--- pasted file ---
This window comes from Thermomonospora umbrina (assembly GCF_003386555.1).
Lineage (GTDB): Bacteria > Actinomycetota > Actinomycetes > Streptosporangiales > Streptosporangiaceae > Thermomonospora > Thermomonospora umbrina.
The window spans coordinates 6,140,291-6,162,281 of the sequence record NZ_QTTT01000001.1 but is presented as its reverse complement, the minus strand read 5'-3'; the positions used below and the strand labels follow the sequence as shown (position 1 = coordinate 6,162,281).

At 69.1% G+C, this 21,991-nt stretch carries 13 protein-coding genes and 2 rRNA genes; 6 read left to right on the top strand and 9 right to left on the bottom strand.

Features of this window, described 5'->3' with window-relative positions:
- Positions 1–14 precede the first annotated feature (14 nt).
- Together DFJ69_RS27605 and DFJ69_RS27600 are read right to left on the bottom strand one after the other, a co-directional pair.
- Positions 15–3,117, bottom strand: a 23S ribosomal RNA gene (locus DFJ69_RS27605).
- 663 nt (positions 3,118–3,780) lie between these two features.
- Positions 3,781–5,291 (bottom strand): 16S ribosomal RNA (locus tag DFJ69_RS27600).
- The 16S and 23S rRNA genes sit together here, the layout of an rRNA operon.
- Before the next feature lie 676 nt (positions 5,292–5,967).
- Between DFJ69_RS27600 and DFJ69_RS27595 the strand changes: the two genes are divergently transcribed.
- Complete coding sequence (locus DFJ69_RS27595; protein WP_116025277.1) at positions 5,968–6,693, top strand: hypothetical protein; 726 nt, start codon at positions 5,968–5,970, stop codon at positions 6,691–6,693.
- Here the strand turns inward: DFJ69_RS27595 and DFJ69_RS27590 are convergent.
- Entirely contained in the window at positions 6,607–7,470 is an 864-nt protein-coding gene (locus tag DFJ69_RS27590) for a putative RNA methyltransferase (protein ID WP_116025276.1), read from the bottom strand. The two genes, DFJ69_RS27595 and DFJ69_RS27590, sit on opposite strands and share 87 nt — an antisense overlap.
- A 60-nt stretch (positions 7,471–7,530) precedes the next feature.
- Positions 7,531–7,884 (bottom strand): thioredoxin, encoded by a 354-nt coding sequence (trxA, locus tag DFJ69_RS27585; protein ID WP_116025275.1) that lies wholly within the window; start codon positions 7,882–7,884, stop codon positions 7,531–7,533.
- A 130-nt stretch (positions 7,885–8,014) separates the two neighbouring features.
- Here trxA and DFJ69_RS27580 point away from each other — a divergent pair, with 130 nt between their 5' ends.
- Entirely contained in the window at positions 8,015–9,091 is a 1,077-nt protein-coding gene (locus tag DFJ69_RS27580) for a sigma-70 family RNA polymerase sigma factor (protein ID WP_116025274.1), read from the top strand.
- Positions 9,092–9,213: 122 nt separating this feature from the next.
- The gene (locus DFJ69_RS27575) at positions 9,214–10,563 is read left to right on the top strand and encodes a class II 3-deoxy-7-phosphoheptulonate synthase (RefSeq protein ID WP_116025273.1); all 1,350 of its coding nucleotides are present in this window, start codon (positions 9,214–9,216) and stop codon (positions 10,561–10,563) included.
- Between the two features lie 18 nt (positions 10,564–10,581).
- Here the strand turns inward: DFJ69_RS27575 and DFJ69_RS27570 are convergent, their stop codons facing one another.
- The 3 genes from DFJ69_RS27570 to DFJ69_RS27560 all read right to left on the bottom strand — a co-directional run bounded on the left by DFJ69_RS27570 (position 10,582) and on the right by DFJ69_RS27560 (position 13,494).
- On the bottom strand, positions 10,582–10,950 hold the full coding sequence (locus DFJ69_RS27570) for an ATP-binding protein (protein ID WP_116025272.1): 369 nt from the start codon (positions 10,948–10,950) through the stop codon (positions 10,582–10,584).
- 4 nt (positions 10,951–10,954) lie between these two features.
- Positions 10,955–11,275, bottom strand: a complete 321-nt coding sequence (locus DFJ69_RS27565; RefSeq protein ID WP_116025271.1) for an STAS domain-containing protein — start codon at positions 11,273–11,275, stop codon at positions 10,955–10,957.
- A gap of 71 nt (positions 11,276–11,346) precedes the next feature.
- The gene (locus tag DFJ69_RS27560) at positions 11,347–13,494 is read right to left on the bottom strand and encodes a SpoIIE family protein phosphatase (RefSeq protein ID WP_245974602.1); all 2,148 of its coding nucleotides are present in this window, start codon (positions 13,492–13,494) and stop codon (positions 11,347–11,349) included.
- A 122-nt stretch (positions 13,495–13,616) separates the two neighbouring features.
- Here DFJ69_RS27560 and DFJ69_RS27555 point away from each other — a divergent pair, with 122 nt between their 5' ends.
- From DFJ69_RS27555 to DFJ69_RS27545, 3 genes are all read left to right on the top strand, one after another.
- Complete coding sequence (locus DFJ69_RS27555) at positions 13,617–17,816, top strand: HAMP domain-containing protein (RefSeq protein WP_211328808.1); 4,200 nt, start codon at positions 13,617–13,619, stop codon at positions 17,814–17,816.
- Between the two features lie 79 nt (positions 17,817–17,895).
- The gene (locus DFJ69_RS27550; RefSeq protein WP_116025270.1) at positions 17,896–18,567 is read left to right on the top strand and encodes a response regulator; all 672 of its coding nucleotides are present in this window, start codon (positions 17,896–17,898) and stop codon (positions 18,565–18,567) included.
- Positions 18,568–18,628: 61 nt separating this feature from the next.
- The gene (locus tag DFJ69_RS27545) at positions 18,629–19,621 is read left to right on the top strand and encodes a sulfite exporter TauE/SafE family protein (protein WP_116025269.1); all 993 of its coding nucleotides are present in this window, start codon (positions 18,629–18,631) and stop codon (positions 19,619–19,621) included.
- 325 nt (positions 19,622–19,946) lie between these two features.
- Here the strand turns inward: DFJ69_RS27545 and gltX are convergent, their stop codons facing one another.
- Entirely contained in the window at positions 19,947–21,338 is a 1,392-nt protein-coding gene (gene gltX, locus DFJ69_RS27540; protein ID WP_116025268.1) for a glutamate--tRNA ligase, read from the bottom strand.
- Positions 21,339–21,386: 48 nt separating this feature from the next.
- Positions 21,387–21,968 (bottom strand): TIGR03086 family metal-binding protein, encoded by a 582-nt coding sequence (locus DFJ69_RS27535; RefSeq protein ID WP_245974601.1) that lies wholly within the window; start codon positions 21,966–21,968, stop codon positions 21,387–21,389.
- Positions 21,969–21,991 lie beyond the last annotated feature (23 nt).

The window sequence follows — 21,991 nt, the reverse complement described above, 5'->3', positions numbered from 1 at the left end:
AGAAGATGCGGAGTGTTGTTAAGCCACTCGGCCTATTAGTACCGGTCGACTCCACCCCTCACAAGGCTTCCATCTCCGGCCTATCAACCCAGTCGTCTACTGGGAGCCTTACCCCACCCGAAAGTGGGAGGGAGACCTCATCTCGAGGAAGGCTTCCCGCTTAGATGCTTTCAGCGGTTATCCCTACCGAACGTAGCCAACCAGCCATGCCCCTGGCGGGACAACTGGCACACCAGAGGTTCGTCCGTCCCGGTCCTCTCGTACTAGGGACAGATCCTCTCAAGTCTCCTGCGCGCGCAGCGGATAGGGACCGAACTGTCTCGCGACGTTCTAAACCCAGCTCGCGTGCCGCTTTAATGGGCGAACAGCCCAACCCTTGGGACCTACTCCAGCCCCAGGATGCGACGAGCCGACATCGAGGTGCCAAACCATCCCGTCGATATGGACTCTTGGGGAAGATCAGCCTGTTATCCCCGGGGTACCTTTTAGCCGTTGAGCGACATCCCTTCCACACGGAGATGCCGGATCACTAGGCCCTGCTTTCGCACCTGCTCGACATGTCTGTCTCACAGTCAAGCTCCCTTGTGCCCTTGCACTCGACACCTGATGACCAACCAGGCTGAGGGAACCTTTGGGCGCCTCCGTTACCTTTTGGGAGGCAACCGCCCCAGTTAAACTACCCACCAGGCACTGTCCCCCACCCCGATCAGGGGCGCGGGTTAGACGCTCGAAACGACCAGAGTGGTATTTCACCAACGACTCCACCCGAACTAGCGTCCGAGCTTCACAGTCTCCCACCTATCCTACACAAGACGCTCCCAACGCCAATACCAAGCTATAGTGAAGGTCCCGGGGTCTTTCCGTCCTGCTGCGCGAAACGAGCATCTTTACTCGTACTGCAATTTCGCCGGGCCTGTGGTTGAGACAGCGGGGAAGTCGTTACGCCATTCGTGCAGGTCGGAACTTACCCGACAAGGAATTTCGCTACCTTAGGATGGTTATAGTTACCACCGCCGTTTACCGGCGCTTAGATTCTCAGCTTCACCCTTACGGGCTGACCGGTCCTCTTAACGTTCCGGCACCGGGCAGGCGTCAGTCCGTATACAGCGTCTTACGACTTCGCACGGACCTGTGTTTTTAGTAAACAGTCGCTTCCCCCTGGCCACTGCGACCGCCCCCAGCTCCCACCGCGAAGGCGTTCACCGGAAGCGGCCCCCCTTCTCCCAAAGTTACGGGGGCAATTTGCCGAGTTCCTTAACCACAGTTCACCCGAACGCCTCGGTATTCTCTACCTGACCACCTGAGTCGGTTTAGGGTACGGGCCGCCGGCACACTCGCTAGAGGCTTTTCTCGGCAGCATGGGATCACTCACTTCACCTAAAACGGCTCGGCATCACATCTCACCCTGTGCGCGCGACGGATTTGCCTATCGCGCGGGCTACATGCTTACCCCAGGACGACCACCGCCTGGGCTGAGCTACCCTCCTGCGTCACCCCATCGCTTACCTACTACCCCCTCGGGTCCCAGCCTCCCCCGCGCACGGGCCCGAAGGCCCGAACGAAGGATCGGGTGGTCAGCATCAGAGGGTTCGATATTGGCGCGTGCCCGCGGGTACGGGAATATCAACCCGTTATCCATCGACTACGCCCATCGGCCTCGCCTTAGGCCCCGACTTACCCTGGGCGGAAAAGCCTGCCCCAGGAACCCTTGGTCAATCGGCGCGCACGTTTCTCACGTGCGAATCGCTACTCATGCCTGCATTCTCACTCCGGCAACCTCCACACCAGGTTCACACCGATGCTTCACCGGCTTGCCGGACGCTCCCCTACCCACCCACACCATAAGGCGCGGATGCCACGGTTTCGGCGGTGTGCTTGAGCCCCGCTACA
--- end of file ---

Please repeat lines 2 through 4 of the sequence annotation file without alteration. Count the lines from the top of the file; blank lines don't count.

Lineage (GTDB): Bacteria > Actinomycetota > Actinomycetes > Streptosporangiales > Streptosporangiaceae > Thermomonospora > Thermomonospora umbrina.
The window spans coordinates 6,140,291-6,162,281 of the sequence record NZ_QTTT01000001.1 but is presented as its reverse complement, the minus strand read 5'-3'; the positions used below and the strand labels follow the sequence as shown (position 1 = coordinate 6,162,281).

At 69.1% G+C, this 21,991-nt stretch carries 13 protein-coding genes and 2 rRNA genes; 6 read left to right on the top strand and 9 right to left on the bottom strand.